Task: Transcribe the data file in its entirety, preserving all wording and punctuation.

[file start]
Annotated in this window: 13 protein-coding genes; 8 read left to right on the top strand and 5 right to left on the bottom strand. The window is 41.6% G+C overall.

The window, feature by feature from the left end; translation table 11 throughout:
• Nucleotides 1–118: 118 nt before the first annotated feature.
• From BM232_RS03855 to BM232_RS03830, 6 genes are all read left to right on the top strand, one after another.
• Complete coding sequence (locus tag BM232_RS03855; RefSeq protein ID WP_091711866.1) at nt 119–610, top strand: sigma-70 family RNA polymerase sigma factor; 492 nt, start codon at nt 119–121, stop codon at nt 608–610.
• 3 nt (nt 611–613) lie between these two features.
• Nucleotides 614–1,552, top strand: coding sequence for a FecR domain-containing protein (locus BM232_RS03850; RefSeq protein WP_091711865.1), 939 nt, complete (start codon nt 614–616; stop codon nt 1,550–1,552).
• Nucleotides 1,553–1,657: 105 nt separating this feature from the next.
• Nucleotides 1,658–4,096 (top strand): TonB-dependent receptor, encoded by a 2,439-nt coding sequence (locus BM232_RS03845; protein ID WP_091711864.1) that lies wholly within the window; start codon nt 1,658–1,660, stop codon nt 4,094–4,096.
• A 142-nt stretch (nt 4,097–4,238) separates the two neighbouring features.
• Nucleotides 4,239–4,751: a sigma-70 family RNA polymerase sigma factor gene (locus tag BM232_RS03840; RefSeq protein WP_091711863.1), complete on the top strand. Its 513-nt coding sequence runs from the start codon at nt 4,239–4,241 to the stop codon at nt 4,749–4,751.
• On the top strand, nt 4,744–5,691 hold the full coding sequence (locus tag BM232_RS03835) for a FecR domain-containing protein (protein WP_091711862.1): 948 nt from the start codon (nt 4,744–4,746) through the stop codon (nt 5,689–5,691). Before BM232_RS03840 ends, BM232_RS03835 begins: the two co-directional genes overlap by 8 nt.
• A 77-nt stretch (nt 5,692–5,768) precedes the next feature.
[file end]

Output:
Annotated in this window: 13 protein-coding genes; 8 read left to right on the top strand and 5 right to left on the bottom strand. The window is 41.6% G+C overall.

The window, feature by feature from the left end; translation table 11 throughout:
• Nucleotides 1–118: 118 nt before the first annotated feature.
• From BM232_RS03855 to BM232_RS03830, 6 genes are all read left to right on the top strand, one after another.
• Complete coding sequence (locus tag BM232_RS03855; RefSeq protein ID WP_091711866.1) at nt 119–610, top strand: sigma-70 family RNA polymerase sigma factor; 492 nt, start codon at nt 119–121, stop codon at nt 608–610.
• 3 nt (nt 611–613) lie between these two features.
• Nucleotides 614–1,552, top strand: coding sequence for a FecR domain-containing protein (locus BM232_RS03850; RefSeq protein WP_091711865.1), 939 nt, complete (start codon nt 614–616; stop codon nt 1,550–1,552).
• Nucleotides 1,553–1,657: 105 nt separating this feature from the next.
• Nucleotides 1,658–4,096 (top strand): TonB-dependent receptor, encoded by a 2,439-nt coding sequence (locus BM232_RS03845; protein ID WP_091711864.1) that lies wholly within the window; start codon nt 1,658–1,660, stop codon nt 4,094–4,096.
• A 142-nt stretch (nt 4,097–4,238) separates the two neighbouring features.
• Nucleotides 4,239–4,751: a sigma-70 family RNA polymerase sigma factor gene (locus tag BM232_RS03840; RefSeq protein WP_091711863.1), complete on the top strand. Its 513-nt coding sequence runs from the start codon at nt 4,239–4,241 to the stop codon at nt 4,749–4,751.
• On the top strand, nt 4,744–5,691 hold the full coding sequence (locus tag BM232_RS03835) for a FecR domain-containing protein (protein WP_091711862.1): 948 nt from the start codon (nt 4,744–4,746) through the stop codon (nt 5,689–5,691). Before BM232_RS03840 ends, BM232_RS03835 begins: the two co-directional genes overlap by 8 nt.
• A 77-nt stretch (nt 5,692–5,768) precedes the next feature.